Strabismus , Squint or Eye Turn
A deviation of the eye from the line of sight can loosely be referred to as a squint or strabismus. Squints can be intermittent or more well established and more permanent.
Why does my child have a squint?
The underlying basis can be complicated and at times serious, and best discussed with our Optometrist. Space occupying brain lesions, such as tumors can be responsible. Family history of squint is relevant. Benign presentations most commonly seen in children , can be addressed with the use of corrective lenses in combination with patching of the better eye and some visual therapy exercises.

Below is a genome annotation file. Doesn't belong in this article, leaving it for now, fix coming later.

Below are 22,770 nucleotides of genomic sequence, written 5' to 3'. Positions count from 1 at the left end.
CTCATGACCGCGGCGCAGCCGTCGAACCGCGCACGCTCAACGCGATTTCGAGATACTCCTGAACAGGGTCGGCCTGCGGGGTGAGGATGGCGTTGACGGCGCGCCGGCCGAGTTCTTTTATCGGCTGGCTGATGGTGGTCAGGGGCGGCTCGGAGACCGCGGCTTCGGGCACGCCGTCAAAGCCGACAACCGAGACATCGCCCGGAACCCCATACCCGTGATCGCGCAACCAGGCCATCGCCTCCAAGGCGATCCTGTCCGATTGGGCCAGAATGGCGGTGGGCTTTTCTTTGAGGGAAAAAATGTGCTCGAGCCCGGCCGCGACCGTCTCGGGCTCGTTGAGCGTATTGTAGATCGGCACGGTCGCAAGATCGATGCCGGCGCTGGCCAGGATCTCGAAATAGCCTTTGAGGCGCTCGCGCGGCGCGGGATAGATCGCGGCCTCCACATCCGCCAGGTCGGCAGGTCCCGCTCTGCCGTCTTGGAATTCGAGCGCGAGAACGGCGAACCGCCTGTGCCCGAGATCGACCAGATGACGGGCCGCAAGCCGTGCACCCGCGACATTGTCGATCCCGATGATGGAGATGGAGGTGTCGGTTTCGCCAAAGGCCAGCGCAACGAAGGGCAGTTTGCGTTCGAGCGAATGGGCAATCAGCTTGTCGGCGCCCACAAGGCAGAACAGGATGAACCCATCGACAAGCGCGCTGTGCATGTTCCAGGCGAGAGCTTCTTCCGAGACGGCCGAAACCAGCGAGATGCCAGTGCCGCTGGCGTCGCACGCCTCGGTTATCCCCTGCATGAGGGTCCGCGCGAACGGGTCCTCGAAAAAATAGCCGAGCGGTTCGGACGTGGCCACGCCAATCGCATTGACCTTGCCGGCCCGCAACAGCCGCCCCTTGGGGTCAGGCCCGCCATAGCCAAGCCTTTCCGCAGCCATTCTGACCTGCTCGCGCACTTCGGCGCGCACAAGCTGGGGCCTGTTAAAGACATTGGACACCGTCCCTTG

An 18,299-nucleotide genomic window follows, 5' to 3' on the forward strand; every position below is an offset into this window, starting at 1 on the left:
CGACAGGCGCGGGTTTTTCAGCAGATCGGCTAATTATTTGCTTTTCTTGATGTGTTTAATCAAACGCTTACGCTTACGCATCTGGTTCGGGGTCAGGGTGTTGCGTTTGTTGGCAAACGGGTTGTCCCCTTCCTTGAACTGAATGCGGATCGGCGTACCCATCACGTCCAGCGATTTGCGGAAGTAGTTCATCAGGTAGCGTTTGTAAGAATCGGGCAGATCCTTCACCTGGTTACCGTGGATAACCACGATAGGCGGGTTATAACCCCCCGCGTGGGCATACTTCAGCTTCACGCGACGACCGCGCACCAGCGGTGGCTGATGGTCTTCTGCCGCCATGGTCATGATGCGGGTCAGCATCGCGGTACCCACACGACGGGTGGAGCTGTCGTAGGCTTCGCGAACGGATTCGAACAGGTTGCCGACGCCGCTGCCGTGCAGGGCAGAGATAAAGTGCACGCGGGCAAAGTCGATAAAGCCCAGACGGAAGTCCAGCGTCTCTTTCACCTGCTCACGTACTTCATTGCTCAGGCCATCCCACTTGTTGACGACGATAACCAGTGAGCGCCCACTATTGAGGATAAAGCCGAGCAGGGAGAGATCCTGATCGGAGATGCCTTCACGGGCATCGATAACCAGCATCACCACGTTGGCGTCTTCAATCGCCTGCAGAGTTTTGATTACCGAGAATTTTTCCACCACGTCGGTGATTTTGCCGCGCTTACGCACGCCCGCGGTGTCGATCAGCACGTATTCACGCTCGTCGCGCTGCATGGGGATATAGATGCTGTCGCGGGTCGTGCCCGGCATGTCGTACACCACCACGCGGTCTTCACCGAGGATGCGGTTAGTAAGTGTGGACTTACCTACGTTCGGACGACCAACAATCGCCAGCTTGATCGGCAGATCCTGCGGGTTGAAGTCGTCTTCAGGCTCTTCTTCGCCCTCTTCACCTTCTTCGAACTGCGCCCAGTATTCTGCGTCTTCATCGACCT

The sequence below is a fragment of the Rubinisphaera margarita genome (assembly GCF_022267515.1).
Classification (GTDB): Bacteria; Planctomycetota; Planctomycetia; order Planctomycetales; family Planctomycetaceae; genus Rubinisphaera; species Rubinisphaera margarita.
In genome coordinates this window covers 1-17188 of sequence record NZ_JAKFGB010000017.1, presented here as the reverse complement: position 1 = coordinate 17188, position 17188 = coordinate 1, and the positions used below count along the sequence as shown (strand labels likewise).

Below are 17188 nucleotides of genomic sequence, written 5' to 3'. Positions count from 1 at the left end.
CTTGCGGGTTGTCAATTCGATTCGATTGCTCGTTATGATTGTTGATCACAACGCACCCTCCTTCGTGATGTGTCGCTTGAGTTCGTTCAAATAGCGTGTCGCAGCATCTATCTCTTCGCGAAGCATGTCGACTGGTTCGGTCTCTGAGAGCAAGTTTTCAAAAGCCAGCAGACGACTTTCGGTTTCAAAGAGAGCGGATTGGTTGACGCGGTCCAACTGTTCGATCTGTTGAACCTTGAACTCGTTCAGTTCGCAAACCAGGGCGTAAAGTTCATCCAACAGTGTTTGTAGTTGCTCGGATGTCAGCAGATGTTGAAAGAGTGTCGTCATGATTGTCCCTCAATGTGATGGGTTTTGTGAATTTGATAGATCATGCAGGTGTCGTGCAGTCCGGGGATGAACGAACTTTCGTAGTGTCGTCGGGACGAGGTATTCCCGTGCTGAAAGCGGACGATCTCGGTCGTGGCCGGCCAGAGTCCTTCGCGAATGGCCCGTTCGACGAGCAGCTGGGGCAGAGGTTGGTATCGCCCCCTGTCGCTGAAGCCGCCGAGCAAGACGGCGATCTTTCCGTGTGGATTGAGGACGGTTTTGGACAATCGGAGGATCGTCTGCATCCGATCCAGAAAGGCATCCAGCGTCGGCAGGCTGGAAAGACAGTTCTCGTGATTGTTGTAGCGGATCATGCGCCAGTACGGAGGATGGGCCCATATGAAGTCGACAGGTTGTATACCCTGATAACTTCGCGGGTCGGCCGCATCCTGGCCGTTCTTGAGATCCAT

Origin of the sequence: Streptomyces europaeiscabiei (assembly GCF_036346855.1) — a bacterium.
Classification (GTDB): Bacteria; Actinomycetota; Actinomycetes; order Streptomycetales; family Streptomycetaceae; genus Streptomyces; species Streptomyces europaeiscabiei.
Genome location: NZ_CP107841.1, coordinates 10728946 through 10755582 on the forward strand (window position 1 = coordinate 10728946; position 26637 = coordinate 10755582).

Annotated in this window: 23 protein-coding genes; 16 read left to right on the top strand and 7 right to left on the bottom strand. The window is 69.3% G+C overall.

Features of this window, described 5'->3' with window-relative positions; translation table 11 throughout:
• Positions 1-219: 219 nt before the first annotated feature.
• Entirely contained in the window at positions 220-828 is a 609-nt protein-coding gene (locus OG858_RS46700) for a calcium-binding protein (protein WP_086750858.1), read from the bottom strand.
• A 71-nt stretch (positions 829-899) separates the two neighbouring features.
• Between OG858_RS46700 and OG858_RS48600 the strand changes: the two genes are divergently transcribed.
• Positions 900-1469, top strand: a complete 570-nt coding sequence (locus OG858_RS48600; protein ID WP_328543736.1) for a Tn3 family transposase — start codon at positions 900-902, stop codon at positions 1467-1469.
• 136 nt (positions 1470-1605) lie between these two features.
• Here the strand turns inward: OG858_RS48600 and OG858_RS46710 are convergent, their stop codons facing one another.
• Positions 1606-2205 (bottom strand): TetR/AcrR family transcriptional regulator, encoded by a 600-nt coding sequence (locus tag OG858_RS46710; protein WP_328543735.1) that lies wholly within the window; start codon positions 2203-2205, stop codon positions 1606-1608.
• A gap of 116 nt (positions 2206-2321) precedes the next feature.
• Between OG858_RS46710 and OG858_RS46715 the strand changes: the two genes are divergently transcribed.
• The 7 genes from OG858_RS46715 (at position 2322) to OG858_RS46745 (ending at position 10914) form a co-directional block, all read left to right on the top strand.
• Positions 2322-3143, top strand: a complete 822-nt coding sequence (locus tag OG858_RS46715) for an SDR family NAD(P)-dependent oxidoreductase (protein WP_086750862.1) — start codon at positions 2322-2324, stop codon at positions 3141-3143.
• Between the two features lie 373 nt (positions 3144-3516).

Why patching and visual therapy.
An eye with a turn often has weaker vision. The vision is weaker not because it is not wearing spectacles but because the brain and associated connections linked to this eye have learned to ignore that eye. The vision has never fully developed.
The philosophy behind patching of a good eye, and visual therapy is aimed at awakening the neural network supplying the eye with the turn. It is somewhat comparable to learning to walk without crutches. When implemented in a timely manner it can have significant benefits to the development of the visual system.